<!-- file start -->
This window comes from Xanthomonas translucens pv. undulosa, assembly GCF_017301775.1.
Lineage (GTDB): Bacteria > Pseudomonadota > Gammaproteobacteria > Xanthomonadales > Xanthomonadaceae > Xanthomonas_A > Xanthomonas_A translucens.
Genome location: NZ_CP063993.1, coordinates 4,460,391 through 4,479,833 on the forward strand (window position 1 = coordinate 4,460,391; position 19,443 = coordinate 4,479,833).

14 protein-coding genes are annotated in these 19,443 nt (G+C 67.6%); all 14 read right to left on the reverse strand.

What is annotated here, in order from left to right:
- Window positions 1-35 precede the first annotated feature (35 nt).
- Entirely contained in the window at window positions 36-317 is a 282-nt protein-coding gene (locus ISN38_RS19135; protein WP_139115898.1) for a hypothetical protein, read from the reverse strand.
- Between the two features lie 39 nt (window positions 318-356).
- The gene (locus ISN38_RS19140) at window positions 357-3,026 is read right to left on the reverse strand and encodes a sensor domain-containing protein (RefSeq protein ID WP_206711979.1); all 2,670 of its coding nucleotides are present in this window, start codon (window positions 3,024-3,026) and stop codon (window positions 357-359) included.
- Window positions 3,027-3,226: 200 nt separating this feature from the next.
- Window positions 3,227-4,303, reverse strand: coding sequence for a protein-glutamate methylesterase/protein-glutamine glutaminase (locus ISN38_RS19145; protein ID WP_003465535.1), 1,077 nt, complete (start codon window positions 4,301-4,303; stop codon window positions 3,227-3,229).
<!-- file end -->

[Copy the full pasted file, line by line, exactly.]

This window comes from Xanthomonas translucens pv. undulosa, assembly GCF_017301775.1.
Lineage (GTDB): Bacteria > Pseudomonadota > Gammaproteobacteria > Xanthomonadales > Xanthomonadaceae > Xanthomonas_A > Xanthomonas_A translucens.
Genome location: NZ_CP063993.1, coordinates 4,460,391 through 4,479,833 on the forward strand (window position 1 = coordinate 4,460,391; position 19,443 = coordinate 4,479,833).

14 protein-coding genes are annotated in these 19,443 nt (G+C 67.6%); all 14 read right to left on the reverse strand.

What is annotated here, in order from left to right:
- Window positions 1-35 precede the first annotated feature (35 nt).
- Entirely contained in the window at window positions 36-317 is a 282-nt protein-coding gene (locus ISN38_RS19135; protein WP_139115898.1) for a hypothetical protein, read from the reverse strand.
- Between the two features lie 39 nt (window positions 318-356).
- The gene (locus ISN38_RS19140) at window positions 357-3,026 is read right to left on the reverse strand and encodes a sensor domain-containing protein (RefSeq protein ID WP_206711979.1); all 2,670 of its coding nucleotides are present in this window, start codon (window positions 3,024-3,026) and stop codon (window positions 357-359) included.
- Window positions 3,027-3,226: 200 nt separating this feature from the next.
- Window positions 3,227-4,303, reverse strand: coding sequence for a protein-glutamate methylesterase/protein-glutamine glutaminase (locus ISN38_RS19145; protein ID WP_003465535.1), 1,077 nt, complete (start codon window positions 4,301-4,303; stop codon window positions 3,227-3,229).